We received some terrific comments on the Principals’ Office in response to the recent posting “Is NCLB Working?” One commenter said that Jack Jennings, the CEO of the Center on Education Policy (CEP), cautioned against jumping to any conclusions about the CEP report (Has Student Achievement Increased Since No Child Left Behind?) saying that “it is very difficult, if not impossible, to prove causality between state test score trends and NCLB.”

So the Principals’ Office went straight to the source. Jennings is quoted in the CEP press release as saying that: “The weight of evidence indicates that state test scores in reading and mathematics have increased overall since No Child Left Behind was enacted. However, there should be no rush to judgment as there may be many factors contributing to the increased achievement.”

The CEP report also says that student achievement in reading and mathematics have increased overall since the passage of NCLB, but leaves the door open about whether it’s all due to NCLB or NCLB and other factors such as increased learning, teaching to tests, more lenient tests, scoring or data analyses, and changes in the populations tested.

The bottom line, as we mentioned in last week’s post, is that only 13 states have enough data to compare rates of improvement before and after the law was passed. Tell us what you think. Is NCLB working in your school? With the reauthorization looming, we’d like to hear your thoughts on this most important education legislation.

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re: Is NCLB Working? Part II

NCLB is working in my school! (at least on paper) I am employed in a fairly wealthy school district in Michigan. We have great community support, a decent budget, and have made AYP so far. People who take a brief look at that information would be quick to jump to the conclusion that we are a great school district and that NCLB is working wonderfully

The fact is, though, that our teachers do so much teaching "to the test" and test-taking skills that they rarely have good quality teaching time in the fall (our MEAP tests are taken in the fall). Perhaps our students are simply better at reading and comprehending test questions, rather than the literature that's expected. I wonder how much more we could be teaching and exposing students to if we had that time back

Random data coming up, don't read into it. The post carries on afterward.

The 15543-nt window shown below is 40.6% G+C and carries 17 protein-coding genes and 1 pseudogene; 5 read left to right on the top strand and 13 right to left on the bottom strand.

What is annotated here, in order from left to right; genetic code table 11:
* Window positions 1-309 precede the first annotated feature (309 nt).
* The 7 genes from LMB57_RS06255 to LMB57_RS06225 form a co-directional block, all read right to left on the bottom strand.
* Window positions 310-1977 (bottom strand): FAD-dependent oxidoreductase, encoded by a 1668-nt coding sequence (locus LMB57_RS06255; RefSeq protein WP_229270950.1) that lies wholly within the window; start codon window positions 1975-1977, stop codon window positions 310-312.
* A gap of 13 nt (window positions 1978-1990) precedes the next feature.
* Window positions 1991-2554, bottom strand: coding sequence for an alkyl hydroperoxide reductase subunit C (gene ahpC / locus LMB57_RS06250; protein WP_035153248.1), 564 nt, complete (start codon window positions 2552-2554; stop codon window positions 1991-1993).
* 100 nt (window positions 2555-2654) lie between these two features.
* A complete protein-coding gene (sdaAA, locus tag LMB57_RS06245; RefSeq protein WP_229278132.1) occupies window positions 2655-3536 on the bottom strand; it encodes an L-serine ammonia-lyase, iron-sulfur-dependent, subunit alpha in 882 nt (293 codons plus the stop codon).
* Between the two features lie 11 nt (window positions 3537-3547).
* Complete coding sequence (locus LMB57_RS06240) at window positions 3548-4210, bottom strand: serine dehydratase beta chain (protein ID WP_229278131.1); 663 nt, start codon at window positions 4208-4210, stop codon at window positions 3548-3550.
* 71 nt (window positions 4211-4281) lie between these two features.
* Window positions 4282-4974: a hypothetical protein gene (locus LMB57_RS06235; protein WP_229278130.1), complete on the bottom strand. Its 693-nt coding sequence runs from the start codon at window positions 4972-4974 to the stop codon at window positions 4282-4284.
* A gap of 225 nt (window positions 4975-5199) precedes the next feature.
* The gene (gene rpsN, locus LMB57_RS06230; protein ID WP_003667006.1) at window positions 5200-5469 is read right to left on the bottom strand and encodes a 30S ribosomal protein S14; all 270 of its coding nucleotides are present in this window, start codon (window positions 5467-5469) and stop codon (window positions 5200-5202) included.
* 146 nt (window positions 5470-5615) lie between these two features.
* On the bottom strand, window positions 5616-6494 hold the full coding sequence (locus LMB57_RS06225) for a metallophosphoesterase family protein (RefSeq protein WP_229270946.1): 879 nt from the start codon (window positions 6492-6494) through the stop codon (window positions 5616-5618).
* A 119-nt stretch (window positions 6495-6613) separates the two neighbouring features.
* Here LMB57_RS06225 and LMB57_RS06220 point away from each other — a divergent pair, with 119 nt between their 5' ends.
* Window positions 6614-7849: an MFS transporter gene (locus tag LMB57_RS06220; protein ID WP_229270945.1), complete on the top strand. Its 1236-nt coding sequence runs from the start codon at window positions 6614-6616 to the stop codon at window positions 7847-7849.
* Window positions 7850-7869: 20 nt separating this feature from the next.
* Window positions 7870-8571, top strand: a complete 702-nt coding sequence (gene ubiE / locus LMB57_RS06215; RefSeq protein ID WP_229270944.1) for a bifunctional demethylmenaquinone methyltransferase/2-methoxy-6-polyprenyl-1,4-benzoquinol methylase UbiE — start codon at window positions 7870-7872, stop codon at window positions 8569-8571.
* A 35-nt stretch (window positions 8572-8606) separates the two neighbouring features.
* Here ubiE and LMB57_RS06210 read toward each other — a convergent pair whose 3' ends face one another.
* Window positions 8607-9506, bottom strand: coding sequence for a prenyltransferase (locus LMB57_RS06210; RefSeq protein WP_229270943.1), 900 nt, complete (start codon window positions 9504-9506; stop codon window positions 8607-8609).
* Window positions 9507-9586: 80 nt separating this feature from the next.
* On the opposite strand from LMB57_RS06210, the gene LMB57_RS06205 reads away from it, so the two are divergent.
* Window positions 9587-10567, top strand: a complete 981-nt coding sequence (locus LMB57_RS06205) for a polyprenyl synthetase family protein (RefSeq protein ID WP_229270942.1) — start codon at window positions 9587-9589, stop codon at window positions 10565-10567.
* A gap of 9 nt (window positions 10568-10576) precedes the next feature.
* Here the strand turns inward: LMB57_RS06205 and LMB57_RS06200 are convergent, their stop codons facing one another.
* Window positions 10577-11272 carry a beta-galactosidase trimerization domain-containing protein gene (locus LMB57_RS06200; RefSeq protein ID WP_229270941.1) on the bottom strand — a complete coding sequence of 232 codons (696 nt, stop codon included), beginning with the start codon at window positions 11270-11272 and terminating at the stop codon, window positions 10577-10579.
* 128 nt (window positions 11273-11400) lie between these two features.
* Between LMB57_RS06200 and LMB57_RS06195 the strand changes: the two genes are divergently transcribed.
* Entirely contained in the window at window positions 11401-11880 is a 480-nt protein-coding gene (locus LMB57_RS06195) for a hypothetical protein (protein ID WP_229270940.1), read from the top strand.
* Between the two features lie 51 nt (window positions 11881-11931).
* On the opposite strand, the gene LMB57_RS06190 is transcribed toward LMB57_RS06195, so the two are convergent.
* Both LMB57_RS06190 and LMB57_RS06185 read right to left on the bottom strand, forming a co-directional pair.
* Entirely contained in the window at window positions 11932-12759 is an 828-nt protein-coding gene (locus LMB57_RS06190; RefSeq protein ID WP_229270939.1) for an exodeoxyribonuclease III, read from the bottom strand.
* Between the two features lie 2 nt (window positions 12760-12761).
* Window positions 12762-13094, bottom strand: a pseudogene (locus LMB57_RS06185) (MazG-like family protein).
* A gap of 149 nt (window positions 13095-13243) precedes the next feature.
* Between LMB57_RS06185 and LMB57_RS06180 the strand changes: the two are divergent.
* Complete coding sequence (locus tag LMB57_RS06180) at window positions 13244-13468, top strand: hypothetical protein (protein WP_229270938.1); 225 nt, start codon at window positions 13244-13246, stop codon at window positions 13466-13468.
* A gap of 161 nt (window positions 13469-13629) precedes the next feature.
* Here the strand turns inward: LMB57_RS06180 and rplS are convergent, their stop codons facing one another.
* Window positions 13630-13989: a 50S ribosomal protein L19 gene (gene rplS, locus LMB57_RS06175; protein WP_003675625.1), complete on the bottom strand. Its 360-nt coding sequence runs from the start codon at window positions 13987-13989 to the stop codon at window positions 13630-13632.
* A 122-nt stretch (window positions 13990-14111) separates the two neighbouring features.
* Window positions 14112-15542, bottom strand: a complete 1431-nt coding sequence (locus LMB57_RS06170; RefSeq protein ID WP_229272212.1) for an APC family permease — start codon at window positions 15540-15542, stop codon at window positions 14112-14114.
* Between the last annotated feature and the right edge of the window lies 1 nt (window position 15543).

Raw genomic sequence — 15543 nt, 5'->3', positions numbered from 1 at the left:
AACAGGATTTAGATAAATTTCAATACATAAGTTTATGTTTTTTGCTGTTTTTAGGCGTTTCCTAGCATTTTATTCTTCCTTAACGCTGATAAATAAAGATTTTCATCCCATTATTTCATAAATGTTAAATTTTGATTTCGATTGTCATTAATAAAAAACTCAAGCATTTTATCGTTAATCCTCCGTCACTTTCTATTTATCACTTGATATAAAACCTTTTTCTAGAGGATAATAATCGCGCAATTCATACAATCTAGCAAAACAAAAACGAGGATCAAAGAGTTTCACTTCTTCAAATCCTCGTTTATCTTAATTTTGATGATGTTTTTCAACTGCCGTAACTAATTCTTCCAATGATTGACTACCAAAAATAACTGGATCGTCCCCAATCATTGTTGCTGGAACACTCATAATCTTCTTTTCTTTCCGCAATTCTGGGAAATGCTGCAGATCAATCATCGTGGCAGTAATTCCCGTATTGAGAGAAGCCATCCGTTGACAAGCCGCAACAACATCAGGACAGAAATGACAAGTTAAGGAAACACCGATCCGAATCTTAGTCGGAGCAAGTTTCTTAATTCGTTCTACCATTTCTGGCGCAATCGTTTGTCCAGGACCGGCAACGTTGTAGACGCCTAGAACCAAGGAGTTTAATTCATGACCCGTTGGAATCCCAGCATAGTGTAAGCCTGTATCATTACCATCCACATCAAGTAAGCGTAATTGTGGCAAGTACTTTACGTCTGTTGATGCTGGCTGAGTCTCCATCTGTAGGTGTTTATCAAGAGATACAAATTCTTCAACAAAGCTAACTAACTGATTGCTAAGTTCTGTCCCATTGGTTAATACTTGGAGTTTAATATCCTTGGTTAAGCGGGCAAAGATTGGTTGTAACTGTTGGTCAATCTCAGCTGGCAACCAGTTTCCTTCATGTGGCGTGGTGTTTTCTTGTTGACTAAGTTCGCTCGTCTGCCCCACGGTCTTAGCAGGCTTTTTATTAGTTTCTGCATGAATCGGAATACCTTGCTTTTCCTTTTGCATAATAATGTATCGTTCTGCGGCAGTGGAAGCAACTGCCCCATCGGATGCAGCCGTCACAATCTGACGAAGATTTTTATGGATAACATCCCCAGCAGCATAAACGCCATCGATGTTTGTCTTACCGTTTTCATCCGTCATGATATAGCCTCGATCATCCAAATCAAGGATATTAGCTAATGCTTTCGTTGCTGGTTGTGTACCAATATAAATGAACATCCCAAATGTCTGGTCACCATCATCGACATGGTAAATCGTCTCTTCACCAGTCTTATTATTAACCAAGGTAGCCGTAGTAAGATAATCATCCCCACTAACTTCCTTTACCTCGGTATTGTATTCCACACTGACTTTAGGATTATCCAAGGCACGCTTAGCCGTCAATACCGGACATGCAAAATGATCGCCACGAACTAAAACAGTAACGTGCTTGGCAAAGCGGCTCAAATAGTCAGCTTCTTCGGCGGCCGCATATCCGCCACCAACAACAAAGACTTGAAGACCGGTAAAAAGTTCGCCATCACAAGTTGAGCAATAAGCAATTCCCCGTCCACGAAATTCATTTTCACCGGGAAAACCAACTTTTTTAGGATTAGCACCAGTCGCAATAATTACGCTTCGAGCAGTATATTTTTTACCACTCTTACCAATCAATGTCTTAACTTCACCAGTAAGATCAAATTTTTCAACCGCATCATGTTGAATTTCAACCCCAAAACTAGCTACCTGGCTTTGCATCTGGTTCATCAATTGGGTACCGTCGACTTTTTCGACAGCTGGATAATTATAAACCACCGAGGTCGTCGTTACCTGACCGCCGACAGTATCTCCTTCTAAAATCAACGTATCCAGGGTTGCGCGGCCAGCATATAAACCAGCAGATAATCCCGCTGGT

NCLB is littered with flaws and desperately needs an overhaul. It is a good gesture, but I have wondered for a while "since when did the federal government have the right to regulate schools?" We have been battering NCLB for years now. It is time that we take some power back and actually act on this poor piece of legislation instead of discussing it further.

I will say, however, that since NCLB, our school system spends more time examining real data from these tests. We use the information to drive instruction. I do think that aspect is very helpful, and may not be as common without NCLB.

re: Is NCLB Working? Part II

Well, I think that NCLB is more than seriously flawed. The concept sounds great until you actually read what the law says. I have a degree in Special Education and our district has made AYP on and off for this disaggregated group throughout this time. The students' IEP's are written to show where they should be taught yet we expect them to perform much higher on the PSSA test here in Pennsylvania. Yet we change criteria for students in vocational schools that may have abilities above the special education students who are only educated in their home school. The logic is missing here...
Also, we take away monies from struggling districts when they don't perform. It is a sure fire method for failure.
If we have a national law policing us shouldn't we all have the same standards across the country? If the bureaucrats in Washington really want to improve education they should think about these things instead of passing laws to passify some Political Action groups who want to privatize public education.

re: Is NCLB Working? Part II

The school I teach at is a feeder school in a district that has met AYP the last three years. Is NCLB working, well we will not fully be able to answer that question until this generation of test takers finishes their educational career. My biggest concern is that when students leave school and were able to successfully answer the questions needed to help their school reach AYP, will they be able to take those answers and actually apply them in real world situations? Are we preparing our students for the future or for a test? I am also wondering about those schools that are not reporting results. Are they still receiving Federal funding?

re: Is NCLB Working? Part II

I would believe the data that reading and math scores have increased, but I am not sure how much of that can be attributed to the positive benefits of NCLB. In my experience, it seems that some teachers teach to the test. School districts have purchased testing tools that can measure how a student will do on the test (4Sight) and spend a lot of time preping students for the test. It also appears that the tests have become easier in recent years. There is more pressure on teachers to cover "test" material and other important content has been left behind. I would say NCLB is definitely a double-edged sword. There is no easy answer.